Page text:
The story of Indian philosophy.--Basic tenets of Indian philosophy.--Testimony in Indian philosophy.--Hinduism.--Hinduism and Hindu philosophy.--The Jain religion.--Some riddles in the behavior of Gods and sages in the epics and the Purānas.--Autobiography of a yogi.--Jainism.--Svapramanatva and Svapraksatva: an inconsistency in Kumārila's philosophy.--The nature of Buddhi according to Sānkhya-Yoga.--The individual in social thought and practice in India.--Professor Zaehner and the comparison of religions.--A comparison between the Eastern and Western portraits of man in our time.
     
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  23.  8
    Mysore Hiriyanna (1952). Popular Essays in Indian Philosophy. Kavyalaya Publishers.
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  24.  1
    Troy Wilson Organ (1978). Western Approaches to Eastern Philosophy. Philosophy East and West 28 (3):390-393.
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  25.  1
    Karl H. Potter, Austin B. Creel & Edwin Gerow (1990). Guide to Indian Philosophy. Philosophy East and West 40 (1):112-113.
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  26.  1
    P. Nagaraja Rao (1972). Contemporary Indian Philosophy. Philosophy East and West 22 (4):479-480.
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  27.  2
    Karl H. Potter (1970). Buddhist Philosophy From 350 to 600 A.D. In The Encyclopedia of Indian Philosophies. Motilal Banarsidass
    This, the third Volume in this Encyclopedia to deal with Buddhist philosophy, takes the reader from the middle of the sixth. Many of the authors and texts treated here are not well known to the casual student of Buddhism.
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  28.  2
    N. K. Devaraja (ed.) (1975). Indian Philosophy Today. Macmillan Co. Of India.
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  29.  14
    Paulos Gregorios (ed.) (2002). Neoplatonism and Indian Philosophy. State University of New York Press.
    Preface R. Baine Harris Most Western scholars are not aware of the complexity, richness, and antiquity of Indian Philosophy. It is one of the oldest, ...
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  30.  31
    Sue Hamilton (2001). Indian Philosophy: A Very Short Introduction. Oxford University Press.
    India has a long, rich, and diverse tradition of philosophical thought, spanning some two and a half millenia and encompassing several major religious traditions. Now, in this intriguing introduction to Indian philosophy, the diversity of Indian thought is emphasized. It is structured around six schools of thought that have received classic status. Sue Hamilton explores how the traditions have attempted to understand the nature of reality in terms of inner or spiritual quest and introduces distinctively Indian concepts, such as karma (...)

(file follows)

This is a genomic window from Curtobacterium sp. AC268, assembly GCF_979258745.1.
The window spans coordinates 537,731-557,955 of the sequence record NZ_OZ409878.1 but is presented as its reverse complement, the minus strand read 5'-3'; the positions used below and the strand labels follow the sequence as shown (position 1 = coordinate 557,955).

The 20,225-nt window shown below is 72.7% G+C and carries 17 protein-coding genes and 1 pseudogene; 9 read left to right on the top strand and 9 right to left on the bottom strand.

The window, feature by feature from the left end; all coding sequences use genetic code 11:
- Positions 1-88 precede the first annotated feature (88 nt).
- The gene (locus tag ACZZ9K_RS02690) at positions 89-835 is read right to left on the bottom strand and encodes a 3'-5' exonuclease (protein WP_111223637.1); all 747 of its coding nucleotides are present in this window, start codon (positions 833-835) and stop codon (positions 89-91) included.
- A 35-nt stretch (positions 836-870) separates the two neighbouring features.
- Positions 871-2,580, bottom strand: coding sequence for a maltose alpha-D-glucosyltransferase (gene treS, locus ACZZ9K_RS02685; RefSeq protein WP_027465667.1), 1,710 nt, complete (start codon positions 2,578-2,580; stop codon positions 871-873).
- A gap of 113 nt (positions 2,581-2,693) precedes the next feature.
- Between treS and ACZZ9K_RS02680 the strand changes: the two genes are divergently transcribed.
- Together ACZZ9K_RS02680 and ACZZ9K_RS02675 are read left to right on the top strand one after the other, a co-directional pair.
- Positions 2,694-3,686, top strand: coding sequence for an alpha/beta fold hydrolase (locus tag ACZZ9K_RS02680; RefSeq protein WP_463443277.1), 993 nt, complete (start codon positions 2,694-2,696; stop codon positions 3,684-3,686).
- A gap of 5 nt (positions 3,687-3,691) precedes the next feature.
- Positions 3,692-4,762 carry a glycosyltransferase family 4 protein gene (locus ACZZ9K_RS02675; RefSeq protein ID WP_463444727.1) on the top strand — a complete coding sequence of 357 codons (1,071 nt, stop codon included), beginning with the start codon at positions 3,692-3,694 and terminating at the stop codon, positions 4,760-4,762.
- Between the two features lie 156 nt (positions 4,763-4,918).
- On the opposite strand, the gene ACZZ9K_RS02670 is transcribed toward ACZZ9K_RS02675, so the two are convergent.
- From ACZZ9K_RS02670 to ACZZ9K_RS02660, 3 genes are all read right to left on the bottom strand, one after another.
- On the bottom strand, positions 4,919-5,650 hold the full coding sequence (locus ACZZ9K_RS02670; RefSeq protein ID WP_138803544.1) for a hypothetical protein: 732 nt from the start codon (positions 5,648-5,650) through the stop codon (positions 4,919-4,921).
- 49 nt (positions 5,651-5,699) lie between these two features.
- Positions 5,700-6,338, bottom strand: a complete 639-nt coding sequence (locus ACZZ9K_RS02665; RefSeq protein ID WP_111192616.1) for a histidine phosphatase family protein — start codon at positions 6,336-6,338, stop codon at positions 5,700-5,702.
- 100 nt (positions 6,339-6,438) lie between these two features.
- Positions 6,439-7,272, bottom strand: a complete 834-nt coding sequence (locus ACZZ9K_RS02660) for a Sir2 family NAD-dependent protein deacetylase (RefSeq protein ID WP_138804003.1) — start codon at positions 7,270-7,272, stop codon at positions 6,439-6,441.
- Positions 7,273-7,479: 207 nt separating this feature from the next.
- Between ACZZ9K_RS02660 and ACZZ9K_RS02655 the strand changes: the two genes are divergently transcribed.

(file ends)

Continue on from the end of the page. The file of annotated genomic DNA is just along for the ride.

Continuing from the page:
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  31.  9
    Jānakīnātha Kaula, N. B. Patil & Mrinal Kaul (eds.) (2003). The Variegated Plumage: Encounters with Indian Philosophy: A Commemoration Volume in Honour of Pandit Jankinath Kaul "Kamal". Sant Samagam Research Institute and Motilal Banarsidass Publishers, Delhi.
    The present volume adequately covers different aspects of Indian Philosophy and culture. The extensive section will provide impetus to further research in the subject.
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  32. Daya Krishna (2001). New Perspectives in Indian Philosophy. Rawat Publications.
    Machine generated contents note: 1 A Plea for a New History of Philosophy in India -- 2 Towards a Field Theory of Indian Philosophy: -- Suggestions for a New Way of Looking at Indian Philosophy -- II -- 3 Indian Philosophy in the First Millennium A.D.: -- Fact and Fiction -- 4 Where are the Vedas in the First Millennium AD.? -- 5 Vedinta in the First Millennium A.D.: The Case Study -- of a Retrospective Illusion Imposed by th Historiography (...)
     
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  33.  3
    K. Satchidananda Murty (1967). Readings in Indian History, Politics and Philosophy. London, Allen & Unwin.
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  34. Ram Chandra Pandeya (1963). The Problem of Meaning in Indian Philosophy. Delhi, Motilal Banarsidass.
     
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  35. Roy W. Perrett (ed.) (2001). Indian Philosophy: A Collection of Readings. Garland.